If your business has been strapped for cash before, you know the stress-inducing feeling when your client says a payment is on the way, and you have to patiently wait for the funds to be available in your account. Waiting for a payment can cause a cascade effect on your business, causing you to miss a deadline on your bills, strain your relationship with your suppliers, and even bring down your business credit scores. But knowing that your payment will arrive the same day or early the next day could bring some certainty to businesses with a tight cash flow.
Beginning Sept. 15, many businesses will have the option of receiving almost all ACH debit and credit payments faster, thanks to the rollout of phase two of the Same-Day ACH Rule by NACHA, the Electronic Payments Association.
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Same-day ACH means that payments initiated today will be received and credited today. Phase two of the Rule specifies that ACH debit payments, or payments in which a seller initiates a transaction by “pulling” funds from a buyer’s bank account, can be transmitted on the same day the transaction is initiated. Examples of an ACH debit payment could include daily or monthly payments made on a business loan, insurance premiums and other bills.
Phase one of Same-Day ACH Rule was rolled out last year, enabling same-day processing of ACH credit transactions, in which a buyer can send an ACH payment same-day to a seller’s financial institution. ACH credit transactions are payments initiated by a buyer transferring funds to a seller’s bank account, such as paying a supplier, or sending a payroll direct deposit to an employee.
The third and final phase of the Same-Day ACH Rule is to be rolled out in March of 2018, requiring receiving banks to make funds on a same-day ACH transaction available that day by 5 p.m. Currently, banks receiving payment will deposit funds that day into the receiver’s account but they aren’t required to make those funds available the same day.
“Banks are not required to originate same-day ACH transactions, but they are required to accept same-day ACH transactions. Originating is not part of the three phases,” says Katie Hawkins, associate at Hudson Cook, LLP, a law firm that specializes in banking rules. Check with your bank to find out if they originate same-day ACH payments.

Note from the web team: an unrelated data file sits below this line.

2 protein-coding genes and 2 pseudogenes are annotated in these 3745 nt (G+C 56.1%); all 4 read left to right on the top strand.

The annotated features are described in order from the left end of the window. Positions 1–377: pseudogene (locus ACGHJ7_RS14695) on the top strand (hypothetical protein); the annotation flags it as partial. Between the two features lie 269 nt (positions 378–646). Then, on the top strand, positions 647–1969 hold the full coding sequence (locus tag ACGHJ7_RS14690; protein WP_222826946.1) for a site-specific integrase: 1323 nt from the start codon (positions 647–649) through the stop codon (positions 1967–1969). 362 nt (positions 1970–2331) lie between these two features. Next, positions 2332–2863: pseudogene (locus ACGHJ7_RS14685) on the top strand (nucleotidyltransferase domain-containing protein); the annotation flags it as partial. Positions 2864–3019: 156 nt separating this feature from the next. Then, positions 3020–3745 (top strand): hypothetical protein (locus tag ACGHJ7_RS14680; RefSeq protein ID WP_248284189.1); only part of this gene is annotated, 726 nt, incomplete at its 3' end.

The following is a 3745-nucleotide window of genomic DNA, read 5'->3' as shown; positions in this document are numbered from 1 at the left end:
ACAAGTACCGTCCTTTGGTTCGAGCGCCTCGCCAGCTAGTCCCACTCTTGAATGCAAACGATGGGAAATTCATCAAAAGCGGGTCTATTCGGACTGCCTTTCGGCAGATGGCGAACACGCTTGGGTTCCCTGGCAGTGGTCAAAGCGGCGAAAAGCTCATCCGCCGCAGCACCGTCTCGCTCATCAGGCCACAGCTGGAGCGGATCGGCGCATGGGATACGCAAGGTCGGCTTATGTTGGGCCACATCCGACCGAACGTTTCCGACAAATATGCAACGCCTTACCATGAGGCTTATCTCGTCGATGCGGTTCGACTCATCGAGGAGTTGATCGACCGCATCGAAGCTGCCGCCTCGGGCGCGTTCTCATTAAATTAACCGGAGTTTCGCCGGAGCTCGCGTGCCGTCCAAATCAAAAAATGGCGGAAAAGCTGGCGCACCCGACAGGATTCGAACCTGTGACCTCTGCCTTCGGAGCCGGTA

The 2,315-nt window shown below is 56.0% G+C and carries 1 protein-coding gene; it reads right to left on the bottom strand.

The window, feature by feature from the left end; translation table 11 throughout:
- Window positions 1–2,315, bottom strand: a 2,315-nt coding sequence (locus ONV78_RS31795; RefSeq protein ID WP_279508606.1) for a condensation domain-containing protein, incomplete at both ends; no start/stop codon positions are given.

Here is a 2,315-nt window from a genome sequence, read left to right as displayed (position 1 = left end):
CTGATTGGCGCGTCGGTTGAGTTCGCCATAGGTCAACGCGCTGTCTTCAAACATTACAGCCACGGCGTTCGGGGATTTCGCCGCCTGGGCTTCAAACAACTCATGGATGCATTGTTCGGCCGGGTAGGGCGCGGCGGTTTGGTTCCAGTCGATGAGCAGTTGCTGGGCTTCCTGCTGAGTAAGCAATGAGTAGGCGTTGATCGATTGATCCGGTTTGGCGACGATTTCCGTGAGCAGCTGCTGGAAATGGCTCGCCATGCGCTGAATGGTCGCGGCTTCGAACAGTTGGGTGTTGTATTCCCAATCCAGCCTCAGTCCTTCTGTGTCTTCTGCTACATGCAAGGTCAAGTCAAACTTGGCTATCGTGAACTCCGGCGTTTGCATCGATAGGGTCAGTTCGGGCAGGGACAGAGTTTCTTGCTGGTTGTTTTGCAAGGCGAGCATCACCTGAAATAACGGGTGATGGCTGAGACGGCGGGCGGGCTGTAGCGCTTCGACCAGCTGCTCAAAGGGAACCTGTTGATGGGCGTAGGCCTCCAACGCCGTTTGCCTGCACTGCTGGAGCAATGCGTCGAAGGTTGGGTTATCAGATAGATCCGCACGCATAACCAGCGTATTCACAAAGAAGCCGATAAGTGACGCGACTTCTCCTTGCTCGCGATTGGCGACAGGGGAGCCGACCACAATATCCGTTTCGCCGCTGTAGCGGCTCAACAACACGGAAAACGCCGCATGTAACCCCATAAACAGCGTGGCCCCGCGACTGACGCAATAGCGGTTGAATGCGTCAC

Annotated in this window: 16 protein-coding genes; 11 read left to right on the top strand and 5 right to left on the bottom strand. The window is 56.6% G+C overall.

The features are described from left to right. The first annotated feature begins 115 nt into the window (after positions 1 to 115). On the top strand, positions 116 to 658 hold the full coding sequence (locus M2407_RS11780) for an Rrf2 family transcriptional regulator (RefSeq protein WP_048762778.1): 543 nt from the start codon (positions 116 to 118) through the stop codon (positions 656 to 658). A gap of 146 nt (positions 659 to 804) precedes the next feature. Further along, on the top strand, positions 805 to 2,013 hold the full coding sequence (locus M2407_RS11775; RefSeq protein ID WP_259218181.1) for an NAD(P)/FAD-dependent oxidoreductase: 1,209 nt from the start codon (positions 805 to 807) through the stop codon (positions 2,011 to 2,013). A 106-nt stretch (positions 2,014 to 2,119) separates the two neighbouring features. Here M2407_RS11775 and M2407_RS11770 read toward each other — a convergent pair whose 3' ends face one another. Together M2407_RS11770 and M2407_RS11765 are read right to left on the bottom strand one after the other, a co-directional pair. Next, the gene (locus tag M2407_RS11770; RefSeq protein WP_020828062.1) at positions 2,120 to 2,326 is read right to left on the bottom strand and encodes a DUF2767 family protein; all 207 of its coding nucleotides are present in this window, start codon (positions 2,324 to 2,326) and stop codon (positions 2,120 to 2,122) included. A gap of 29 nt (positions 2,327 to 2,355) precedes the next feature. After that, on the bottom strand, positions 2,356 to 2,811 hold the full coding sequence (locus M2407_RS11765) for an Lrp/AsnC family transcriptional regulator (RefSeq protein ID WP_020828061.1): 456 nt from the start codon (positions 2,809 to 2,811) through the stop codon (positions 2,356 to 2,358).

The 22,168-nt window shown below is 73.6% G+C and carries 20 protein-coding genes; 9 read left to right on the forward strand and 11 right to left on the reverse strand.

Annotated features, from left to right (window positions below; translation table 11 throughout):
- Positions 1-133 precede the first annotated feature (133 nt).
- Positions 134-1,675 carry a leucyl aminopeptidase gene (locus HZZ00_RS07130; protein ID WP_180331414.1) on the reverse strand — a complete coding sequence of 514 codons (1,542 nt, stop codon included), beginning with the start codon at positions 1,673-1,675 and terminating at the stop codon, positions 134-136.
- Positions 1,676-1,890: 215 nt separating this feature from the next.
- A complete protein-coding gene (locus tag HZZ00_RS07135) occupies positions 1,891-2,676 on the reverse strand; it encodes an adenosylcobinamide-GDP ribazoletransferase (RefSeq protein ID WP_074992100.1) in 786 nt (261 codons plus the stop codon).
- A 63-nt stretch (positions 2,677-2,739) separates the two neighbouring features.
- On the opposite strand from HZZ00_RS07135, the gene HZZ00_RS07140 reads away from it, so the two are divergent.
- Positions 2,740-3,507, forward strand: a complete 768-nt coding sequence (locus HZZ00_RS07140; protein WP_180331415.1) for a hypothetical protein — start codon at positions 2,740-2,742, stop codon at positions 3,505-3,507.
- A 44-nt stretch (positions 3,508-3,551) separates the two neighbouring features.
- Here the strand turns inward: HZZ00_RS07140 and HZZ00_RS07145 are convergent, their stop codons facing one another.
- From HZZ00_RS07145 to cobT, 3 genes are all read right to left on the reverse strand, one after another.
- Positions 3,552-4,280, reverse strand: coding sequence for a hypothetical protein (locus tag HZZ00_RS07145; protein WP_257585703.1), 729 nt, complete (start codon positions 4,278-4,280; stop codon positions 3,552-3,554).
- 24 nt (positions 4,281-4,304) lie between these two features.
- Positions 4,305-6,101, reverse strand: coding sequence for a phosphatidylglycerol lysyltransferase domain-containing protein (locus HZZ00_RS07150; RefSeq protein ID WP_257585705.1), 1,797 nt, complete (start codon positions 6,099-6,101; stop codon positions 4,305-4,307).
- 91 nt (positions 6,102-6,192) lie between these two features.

Same-day ACH transactions will usually come with an added fee, and buyers still have the option to choose a classic ACH payment to avoid the added fee. Classic ACH payments settle within one to two days. Same-day ACH payments will NOT be available for:
- Transactions over $25,000
- International transactions
- Payments to the federal government
How Do I Initiate a Same-Day ACH?
If your bank does originate same-day ACH payments, you’ll want to first check what the added fee is for originating same day. Zion’s Bank, for example, charges an added $1 fee on top of the fee for a classic ACH transfer. Silicon Valley Bank charges a $5 fee.
To originate a same-day transaction, simply add as the effective entry date on your same-day payment form “today’s” date.
How Does This Affect My Business?
Here are three ways this new payment capability can help your business.
1. Transfer same-day direct deposit payroll to employees. If your bank originates same-day ACH transactions, you can wait until the last minute to make deposits in your employees’ checking accounts by selecting same-day ACH. When phase three is rolled out in March, all employees will be able to access same-day ACH funds that day.
2. Keep late payments off your business credit reports. Regularly missing a payment deadline on your business’s bills can bring down your business credit scores. If your bank originates same-day ACH payments, you can use this to avoid a late payment or avoid making an already late payment worse. A series of missed payments can signal to lenders, suppliers, and vendors that you’re too big of a risk to work with. (You can see your business’s credit score for free on Nav to see how payments may be impacting you.)
3. Know with more certainty when your payments will arrive. “This is particularly important for small business owners relying on short-term cash flow,” says Hawkins. If your customer makes a same-day ACH payment today, you know that your funds will be available by tomorrow, and come March you will get those that payment same-day. If your bank originates same-day ACH payments, you can make payments knowing that the seller’s bank will receive them that day.
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